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Coventry: 3 years: PhD: Genres Vern. Arist. It. (Read 849 times)
hck
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Coventry: 3 years: PhD: Genres Vern. Arist. It.
11.09.2015 at 13:40:43
 
At http://www2.warwick.ac.uk/fac/arts/modernlanguages/research/italian/projects/ari stotle/phd you can read:
 
Quote:

Doctoral Scholarship in Renaissance Intellectual History
Early-Stage Researcher (Doctoral Scholarship) for ERC Starting Investigator Project: Aristotle in the Italian Vernacular: Rethinking Renaissance and Early-Modern Intellectual History

Italian Studies at the University of Warwick is able to offer a 3-year doctoral scholarship for research on Renaissance Aristotelianism in the Italian Vernacular, commencing in or after January 2016, under the supervision of Professor Simon Gilson and Dr David Lines.
The doctoral project:
Genres of Vernacular Aristotelianism in Renaissance Italy

Between around 1400 and 1650, Europe experienced a phenomenal rise in the number and kinds of works that translated, commented on, or otherwise disseminated the thought of Aristotle. This tradition, which was tied to earlier interpretations through the use of Latin, in Italy and some other countries was also paralleled by a significant effort to use the vernacular as its main medium of communication. In many ways, these interpretations initially looked to Latin (or even Greek) works as stylistic models; it is not clear whether they then became increasingly independent of Latin works, which genres achieved the greatest popularity, and what were the cultural or institutional contexts that favoured the developments that took place. These are the chief aspects that this PhD is meant to explore.

Aspects of Renaissance Latin Aristotelianism have been studied in particular by Charles B. Schmitt, Charles H. Lohr, and other scholars. Much less work has been done on Aristotelianism in the vernacular. However, Warwick has built a considerable reputation in this area, first through a project funded by the United Kingdom’s Arts and Humanities Research Council (‘Vernacular Aristotelianism in Renaissance Italy, c. 1400–c. 1650’) which ran from 2010 to 2014, and now through an ERC project (‘Aristotle in the Italian Vernacular’, 2014–2019)) based both at Warwick and in Venice, where the PI (Marco Sgarbi) is based.

The successful PhD candidate will be able to avail him/herself of the significant wealth of research materials made available by the AHRC-funded project: these include a bibliography of the relevant materials (particularly geared toward the critical literature; see http://warwick.ac.uk/vernaculararistotelianismproject) and a database of relevant primary sources (http://warwick.ac.uk/vernaculararistotelianismdatabase), both manuscript and in print. Both of these can be freely consulted and provide an initial orientation to the relevant sources.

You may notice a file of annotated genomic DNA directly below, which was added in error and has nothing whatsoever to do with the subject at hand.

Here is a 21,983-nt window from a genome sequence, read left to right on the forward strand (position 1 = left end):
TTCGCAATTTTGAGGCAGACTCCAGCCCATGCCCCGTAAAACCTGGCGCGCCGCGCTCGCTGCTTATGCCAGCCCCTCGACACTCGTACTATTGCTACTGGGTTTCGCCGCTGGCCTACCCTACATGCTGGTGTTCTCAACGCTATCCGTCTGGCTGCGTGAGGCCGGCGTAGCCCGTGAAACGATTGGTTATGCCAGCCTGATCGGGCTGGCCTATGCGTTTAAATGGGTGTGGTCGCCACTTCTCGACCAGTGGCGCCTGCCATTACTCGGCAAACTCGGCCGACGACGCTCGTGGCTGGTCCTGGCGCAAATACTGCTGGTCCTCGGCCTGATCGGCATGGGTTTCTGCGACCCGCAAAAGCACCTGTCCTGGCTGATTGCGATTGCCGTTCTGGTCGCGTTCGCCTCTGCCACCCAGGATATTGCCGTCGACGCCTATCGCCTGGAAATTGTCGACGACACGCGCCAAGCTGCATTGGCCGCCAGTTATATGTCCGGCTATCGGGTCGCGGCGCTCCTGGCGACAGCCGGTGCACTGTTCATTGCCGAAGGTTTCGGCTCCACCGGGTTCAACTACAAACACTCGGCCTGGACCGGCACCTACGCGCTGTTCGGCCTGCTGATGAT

Applicants may come from any country; they are expected to hold a First Class or Upper Second Class BA or BSc, a Masters degree in a relevant field (e.g., Italian Studies, Classics, History, Philosophy), and significant familiarity with Italian and Latin (particularly Renaissance texts). They will also need to provide evidence of competence in English (if that is not their mother tongue) and be prepared to provide transcripts and academic certificates.

The scholarship will cover fees (paid directly) and a living allowance to the value of £14,057 gross per annum, provided through an employment contract adhering to standard ERC guidelines. Project funds are also available to cover some research travel.

Applications should consist of an academic CV, covering letter, and reference letters (coming directly) from two referees who know the candidate’s academic abilities well, and should be emailed to Caroline.Parker@warwick.ac.uk by 15th October 2015. In addition, applications should include a description (up to 1500 words plus indicative bibliography) of how the dissertation project would be designed, the methodology and sources it would use, how it would make a contribution to scholarship, and the proposed timescales.

For further information, please contact: Professor Simon Gilson, Italian Studies, University of Warwick, Coventry CV4 7AL, email: s.gilson@warwick.ac.uk or Dr David Lines, Italian Studies, email: d.a.lines@warwick.ac.uk.
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